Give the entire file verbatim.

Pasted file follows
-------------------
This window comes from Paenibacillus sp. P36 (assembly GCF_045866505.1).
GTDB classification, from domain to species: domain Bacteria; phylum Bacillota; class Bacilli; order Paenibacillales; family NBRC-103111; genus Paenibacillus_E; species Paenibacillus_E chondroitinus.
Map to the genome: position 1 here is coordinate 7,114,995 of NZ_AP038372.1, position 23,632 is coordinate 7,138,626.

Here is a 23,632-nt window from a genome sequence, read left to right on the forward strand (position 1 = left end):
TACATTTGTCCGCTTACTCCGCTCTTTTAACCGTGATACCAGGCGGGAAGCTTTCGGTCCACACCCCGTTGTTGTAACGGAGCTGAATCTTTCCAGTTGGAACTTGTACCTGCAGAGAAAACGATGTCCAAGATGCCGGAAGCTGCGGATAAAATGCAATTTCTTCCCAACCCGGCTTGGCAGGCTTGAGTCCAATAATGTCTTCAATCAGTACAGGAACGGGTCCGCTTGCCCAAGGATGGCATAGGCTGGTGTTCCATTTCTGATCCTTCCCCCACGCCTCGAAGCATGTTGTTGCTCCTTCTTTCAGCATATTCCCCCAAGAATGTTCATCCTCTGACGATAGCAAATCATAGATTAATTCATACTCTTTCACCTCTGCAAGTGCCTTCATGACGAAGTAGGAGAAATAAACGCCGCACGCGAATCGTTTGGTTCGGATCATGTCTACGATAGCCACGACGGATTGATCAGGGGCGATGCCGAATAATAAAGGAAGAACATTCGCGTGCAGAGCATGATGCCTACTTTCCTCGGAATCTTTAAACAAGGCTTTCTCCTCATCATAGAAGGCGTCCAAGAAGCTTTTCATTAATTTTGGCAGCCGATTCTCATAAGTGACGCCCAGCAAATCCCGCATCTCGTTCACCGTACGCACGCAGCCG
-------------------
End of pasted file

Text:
This window comes from Paenibacillus sp. P36 (assembly GCF_045866505.1).
GTDB classification, from domain to species: domain Bacteria; phylum Bacillota; class Bacilli; order Paenibacillales; family NBRC-103111; genus Paenibacillus_E; species Paenibacillus_E chondroitinus.
Map to the genome: position 1 here is coordinate 7,114,995 of NZ_AP038372.1, position 23,632 is coordinate 7,138,626.

Here is a 23,632-nt window from a genome sequence, read left to right on the forward strand (position 1 = left end):
TACATTTGTCCGCTTACTCCGCTCTTTTAACCGTGATACCAGGCGGGAAGCTTTCGGTCCACACCCCGTTGTTGTAACGGAGCTGAATCTTTCCAGTTGGAACTTGTACCTGCAGAGAAAACGATGTCCAAGATGCCGGAAGCTGCGGATAAAATGCAATTTCTTCCCAACCCGGCTTGGCAGGCTTGAGTCCAATAATGTCTTCAATCAGTACAGGAACGGGTCCGCTTGCCCAAGGATGGCATAGGCTGGTGTTCCATTTCTGATCCTTCCCCCACGCCTCGAAGCATGTTGTTGCTCCTTCTTTCAGCATATTCCCCCAAGAATGTTCATCCTCTGACGATAGCAAATCATAGATTAATTCATACTCTTTCACCTCTGCAAGTGCCTTCATGACGAAGTAGGAGAAATAAACGCCGCACGCGAATCGTTTGGTTCGGATCATGTCTACGATAGCCACGACGGATTGATCAGGGGCGATGCCGAATAATAAAGGAAGAACATTCGCGTGCAGAGCATGATGCCTACTTTCCTCGGAATCTTTAAACAAGGCTTTCTCCTCATCATAGAAGGCGTCCAAGAAGCTTTTCATTAATTTTGGCAGCCGATTCTCATAAGTGACGCCCAGCAAATCCCGCATCTCGTTCACCGTACGCACGCAGCCG